Don't believe people who say that 95 percent of infertility is due to psychological factors

        Dear readers, I continue to introduce you to excerpts from my book "Angels drink milk". 

 "You should understand that there is no diagnosis of infertility of uncertain origin, there is always a reason for not getting pregnant, and only an experienced doctor can get what that reason is. Don't believe people who say that 95 percent of infertility is due to psychological factors, just the opposite, 95 percent is due to physiological reasons!"

In general, the persistence of some patients was surprised not only the young gynecologist Kim Jin-Ho, but also the doctors with a huge experience, her colleagues. Here is such a story, of course without names and surnames, one of her colleagues, Pak Pur-Soo, shared at a seminar for doctors. She received a letter from a Russian patient, which made her want to cry and be happy at the same time. It was an example of the heroism of a mother who went through everything possible with one goal-to conceive and give birth to her angel. Here is the appealing text:

"How I managed to give birth to our child and carry it out is known only to God. Seven different IVF protocols in Russia and then one in Korea, which was victorious, but what it cost my husband and me! Of course, it's not about money…

For those who think that you have too many diagnoses, I will write my own. I have endometriosis[1] in the peritoneum of the fourth degree (out of four possible), the adhesive process of the abdominal cavity of the fourth degree, that is, the maximum, an endometrioid cyst[2] of 1,5 inches with three cavities. A few years before the successful attempt, 3 fibroids[3] were removed: 2.4, 1.5 and 1inches. The small ones, from 0.3 to 1.3 inches remained (with them I went to the protocol, the cyst was not removed as well). Ovarian reserve at the time of the last protocol is about 0.3 (the norm is higher than one). Both fallopian tubes were removed to increase the chances of IVF treatment.

Plus to the above, I have almost formed diabetes, impaired glucose tolerance, decreased sensitivity to insulin and, of course, obesity. For this reason, the entire pregnancy I was injected with insulin, since from the seventh week of pregnancy, I was diagnosed with gestational diabetes mellitus[4].

Pregnancy up to thirty weeks in general went normally: even toxicosis was almost absent, but they constantly told me I had low placentation of the fetus[5]. At thirty-one weeks, I started to bleed a little pink, spent a week in a hospital. At exactly thirty-two weeks, right during the ultrasound screening, I started to bleed. We were urgently taken to the perinatal center. I spent the night lying in the delivery room, thinking what to do. That night I was lucky, the birth didn't start: I went to bed, but I never left the hospital again. At thirty-four weeks and five days, I was transferred to a regional maternity hospital for observation until delivery. On the same day, the nightmare began: a critical placental abruption! The minutes counted, and the catheters were placed in my veins right in elevator while they were takingme to the operating room. I was lucky with the baby: the operating room and all the staff were in full alert, since it was at this time scheduled for a planned cesarean section of another woman. They have already started to give her an anaesthetic, but here they brought me, the woman was urgently disconnected and wheeled out," they put me on the table. Thanks to the coordinated actions of the doctors, I heard the first cry of My child! It took about 30 minutes from the time of the beginning of the bleeding to the birth of my son. If we were at home (which is unthinkable…), he would not be born, and I would be left without a uterus at least.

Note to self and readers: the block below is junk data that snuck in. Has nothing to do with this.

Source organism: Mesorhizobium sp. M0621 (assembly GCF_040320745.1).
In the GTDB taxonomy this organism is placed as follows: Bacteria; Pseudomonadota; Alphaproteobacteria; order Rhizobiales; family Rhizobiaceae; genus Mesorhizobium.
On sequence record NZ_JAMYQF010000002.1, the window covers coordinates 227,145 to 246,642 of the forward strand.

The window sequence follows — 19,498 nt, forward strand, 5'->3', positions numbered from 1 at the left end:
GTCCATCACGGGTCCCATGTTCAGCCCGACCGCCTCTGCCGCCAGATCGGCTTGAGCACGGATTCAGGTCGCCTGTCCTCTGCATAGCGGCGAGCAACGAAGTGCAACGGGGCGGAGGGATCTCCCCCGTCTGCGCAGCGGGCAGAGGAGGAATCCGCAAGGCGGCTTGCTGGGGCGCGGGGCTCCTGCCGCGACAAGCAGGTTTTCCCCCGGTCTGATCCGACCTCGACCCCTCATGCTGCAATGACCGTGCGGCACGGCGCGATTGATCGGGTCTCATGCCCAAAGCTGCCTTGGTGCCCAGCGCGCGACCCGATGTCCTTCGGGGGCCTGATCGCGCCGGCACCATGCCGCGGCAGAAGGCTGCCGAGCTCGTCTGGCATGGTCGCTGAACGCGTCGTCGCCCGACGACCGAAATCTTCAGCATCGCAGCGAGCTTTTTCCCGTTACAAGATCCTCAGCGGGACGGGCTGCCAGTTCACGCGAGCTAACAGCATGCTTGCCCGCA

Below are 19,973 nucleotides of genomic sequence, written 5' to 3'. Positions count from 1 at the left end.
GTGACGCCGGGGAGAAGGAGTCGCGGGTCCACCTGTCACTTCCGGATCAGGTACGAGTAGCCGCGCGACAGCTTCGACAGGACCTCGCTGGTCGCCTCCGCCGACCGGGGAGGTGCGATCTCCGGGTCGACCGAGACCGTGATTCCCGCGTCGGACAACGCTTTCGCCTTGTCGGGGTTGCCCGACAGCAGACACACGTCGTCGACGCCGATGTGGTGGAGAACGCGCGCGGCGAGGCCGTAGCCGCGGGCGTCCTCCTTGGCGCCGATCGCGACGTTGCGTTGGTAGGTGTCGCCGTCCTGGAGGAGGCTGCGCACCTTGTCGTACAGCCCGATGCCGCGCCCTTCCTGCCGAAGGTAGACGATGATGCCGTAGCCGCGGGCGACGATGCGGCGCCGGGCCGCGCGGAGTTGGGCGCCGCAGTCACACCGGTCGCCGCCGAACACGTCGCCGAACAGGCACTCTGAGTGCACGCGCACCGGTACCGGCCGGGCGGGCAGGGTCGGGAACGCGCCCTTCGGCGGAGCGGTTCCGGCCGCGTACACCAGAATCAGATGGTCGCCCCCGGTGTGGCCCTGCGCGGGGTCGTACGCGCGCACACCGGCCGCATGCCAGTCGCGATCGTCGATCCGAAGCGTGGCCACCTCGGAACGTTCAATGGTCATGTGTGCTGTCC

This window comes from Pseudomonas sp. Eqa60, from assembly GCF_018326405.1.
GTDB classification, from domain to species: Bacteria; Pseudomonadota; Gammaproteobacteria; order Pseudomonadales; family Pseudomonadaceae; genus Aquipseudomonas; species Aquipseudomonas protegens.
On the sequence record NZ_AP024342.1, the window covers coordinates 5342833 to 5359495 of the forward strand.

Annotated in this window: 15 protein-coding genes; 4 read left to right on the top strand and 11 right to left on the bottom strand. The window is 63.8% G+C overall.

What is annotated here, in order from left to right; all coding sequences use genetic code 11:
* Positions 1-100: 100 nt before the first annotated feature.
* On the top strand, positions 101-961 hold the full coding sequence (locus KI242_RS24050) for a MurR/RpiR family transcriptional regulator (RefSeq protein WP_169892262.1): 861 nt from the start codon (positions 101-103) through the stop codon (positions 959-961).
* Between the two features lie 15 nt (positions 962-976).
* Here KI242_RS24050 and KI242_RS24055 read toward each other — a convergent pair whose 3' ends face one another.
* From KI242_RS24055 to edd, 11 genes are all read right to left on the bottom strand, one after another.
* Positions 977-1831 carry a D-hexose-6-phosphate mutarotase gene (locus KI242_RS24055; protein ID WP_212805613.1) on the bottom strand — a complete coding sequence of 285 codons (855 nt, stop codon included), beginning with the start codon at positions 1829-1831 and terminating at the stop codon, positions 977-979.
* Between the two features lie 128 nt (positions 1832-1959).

Another horror my family experienced at the end of the first trimester of pregnancy. I was given a 1:20 risk of having a child with down syndrome in Russia. This is a high probability! To say that I was shockedwould be an understatement! I couldn't even cry for the baby. The only thing that did not allow me to believe the test result and get an abortion is that the day before I passed the first screening in Korea and underwent genetic check up. Two weeks later, the result came "a genetically healthy child is expected. Even at 12 weeks, my Korean doctor said that it would be a boy. Also, after transferring two fairly average embryos, I was assigned 3 immunoglobulin IVS to prevent rejection. The doctor decided to play it safe and, as it turned out, he was right.

We all won together! And I wish the same results to all childless couples who are going to take advantage of high reproductive technologies and thinking that they have a lot of diagnoses!"

Reading this story, you can't help but realize that any hopeless situation is just a reason to sit down, think for a minute and start acting. Fate likes bold and positive people, as soon as you start to loose spirits life usually changes for the worse.



[1]          Endometriosis is a common gynecological disease in which the cells of the endometrium (the inner layer of the uterine wall) grow beyond this layer. 

[2]          Endometrioid cyst is one of the types of tumor on the ovary in a woman..

[3]          Fibroid is a benign tumor in the uterus.

[4]          Gestational diabetes mellitus is a chronic metabolic disorder, which is based on a lack of formation of its own insulin and a simultaneous increase in blood glucose levels.

[5]          Placentation of the fetus is attachment of the placenta in the lower parts of the uterus, leading to its dysfunction as the weight of the fetus increases.

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